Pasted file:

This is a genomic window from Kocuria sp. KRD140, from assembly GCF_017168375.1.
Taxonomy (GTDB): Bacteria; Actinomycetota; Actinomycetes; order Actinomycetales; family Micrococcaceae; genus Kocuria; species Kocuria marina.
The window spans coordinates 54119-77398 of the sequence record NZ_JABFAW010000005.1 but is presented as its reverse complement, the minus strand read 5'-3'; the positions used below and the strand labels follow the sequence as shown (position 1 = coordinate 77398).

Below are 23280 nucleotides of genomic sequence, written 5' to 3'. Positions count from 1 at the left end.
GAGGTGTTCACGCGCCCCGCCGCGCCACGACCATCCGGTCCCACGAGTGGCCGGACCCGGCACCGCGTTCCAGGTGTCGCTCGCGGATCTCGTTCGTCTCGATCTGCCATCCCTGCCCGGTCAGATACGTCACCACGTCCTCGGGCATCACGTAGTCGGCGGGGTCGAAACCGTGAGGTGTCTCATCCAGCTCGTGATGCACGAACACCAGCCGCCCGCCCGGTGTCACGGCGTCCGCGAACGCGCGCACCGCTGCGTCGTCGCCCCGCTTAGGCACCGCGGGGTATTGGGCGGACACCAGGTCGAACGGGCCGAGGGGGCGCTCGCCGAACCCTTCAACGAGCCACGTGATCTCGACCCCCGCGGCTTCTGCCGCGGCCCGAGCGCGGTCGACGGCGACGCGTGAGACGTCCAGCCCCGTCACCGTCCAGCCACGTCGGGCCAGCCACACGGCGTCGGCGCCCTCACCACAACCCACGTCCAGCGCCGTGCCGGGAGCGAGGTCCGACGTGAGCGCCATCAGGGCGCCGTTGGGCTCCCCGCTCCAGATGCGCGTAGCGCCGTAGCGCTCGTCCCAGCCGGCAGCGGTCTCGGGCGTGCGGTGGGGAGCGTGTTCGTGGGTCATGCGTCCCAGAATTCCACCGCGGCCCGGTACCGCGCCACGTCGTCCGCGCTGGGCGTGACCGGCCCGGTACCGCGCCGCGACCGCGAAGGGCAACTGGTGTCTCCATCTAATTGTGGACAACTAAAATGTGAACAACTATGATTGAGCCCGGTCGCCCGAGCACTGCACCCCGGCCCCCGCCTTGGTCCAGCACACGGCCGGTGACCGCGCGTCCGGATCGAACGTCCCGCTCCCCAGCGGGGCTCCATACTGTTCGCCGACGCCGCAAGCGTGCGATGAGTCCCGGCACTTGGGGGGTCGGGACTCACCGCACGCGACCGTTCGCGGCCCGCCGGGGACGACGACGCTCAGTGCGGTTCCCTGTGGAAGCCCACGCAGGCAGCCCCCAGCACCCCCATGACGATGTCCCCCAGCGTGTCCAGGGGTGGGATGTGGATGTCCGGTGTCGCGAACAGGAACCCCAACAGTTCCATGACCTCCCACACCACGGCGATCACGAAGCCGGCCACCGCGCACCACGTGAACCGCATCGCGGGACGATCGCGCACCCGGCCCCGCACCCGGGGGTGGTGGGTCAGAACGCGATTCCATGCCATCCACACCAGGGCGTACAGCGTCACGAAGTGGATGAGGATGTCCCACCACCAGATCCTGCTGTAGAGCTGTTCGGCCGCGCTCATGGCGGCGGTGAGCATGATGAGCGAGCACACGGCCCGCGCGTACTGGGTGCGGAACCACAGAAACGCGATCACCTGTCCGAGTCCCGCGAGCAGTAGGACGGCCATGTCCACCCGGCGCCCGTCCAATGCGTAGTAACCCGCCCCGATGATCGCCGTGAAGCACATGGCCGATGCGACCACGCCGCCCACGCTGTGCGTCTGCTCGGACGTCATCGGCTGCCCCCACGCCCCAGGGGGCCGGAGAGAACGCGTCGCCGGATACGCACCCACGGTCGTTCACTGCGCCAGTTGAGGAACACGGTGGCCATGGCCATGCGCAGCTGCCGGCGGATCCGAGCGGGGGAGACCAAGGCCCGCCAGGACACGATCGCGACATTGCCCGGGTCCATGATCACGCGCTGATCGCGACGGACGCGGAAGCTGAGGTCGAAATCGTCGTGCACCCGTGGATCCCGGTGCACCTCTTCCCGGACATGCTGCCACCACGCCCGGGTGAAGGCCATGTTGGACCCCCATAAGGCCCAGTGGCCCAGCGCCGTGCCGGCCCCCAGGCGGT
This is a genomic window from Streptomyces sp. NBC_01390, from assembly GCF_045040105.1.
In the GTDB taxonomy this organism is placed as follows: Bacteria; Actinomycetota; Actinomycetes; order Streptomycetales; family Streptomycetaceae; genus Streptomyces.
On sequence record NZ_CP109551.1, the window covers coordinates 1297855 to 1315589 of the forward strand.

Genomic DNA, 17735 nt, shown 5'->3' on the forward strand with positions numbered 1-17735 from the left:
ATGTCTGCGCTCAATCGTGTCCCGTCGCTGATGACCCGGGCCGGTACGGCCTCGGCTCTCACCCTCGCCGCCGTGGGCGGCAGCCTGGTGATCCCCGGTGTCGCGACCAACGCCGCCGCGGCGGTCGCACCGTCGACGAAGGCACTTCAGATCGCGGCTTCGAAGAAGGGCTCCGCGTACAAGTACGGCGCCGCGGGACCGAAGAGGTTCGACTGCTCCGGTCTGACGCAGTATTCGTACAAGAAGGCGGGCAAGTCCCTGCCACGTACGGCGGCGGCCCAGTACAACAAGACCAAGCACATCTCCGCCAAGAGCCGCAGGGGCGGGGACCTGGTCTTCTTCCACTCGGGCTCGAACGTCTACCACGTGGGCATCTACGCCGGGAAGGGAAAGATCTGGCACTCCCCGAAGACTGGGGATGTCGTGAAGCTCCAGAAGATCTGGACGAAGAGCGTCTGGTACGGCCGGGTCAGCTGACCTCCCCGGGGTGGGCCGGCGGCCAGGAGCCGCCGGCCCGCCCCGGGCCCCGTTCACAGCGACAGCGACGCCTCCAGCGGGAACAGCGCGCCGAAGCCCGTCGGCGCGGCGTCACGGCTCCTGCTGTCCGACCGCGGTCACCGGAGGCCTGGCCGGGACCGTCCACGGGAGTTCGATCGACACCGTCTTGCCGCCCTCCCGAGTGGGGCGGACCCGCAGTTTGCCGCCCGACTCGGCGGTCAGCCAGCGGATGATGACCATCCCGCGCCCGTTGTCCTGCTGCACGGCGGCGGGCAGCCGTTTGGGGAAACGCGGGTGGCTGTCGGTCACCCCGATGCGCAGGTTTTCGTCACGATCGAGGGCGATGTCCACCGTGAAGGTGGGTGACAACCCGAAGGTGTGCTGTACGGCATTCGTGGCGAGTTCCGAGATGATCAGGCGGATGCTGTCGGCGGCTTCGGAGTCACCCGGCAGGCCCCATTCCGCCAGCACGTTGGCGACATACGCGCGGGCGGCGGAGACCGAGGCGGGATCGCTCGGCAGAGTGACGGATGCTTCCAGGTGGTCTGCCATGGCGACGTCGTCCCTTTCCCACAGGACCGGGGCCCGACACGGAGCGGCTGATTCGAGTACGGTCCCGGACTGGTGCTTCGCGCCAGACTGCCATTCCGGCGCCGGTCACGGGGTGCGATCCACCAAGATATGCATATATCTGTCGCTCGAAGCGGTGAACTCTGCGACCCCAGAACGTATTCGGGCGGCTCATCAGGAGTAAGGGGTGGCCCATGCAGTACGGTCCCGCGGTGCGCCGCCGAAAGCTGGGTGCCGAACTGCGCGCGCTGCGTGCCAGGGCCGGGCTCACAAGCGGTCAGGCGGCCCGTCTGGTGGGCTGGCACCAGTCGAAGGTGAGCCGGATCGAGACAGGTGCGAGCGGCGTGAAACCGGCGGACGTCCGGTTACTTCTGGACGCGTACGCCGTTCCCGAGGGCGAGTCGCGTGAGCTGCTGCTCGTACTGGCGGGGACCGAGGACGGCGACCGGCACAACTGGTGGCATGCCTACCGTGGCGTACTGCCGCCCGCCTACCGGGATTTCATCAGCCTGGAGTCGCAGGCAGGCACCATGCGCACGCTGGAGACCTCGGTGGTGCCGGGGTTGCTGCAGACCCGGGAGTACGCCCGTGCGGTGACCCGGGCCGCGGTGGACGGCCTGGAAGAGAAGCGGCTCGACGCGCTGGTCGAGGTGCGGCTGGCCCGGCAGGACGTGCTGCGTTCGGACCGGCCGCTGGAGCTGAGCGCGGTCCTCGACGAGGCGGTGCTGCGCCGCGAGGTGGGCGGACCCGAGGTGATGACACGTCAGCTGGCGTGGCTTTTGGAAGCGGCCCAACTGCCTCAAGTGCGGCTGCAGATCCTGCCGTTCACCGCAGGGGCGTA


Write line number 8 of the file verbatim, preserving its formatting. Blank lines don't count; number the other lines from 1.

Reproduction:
On sequence record NZ_CP109551.1, the window covers coordinates 1297855 to 1315589 of the forward strand.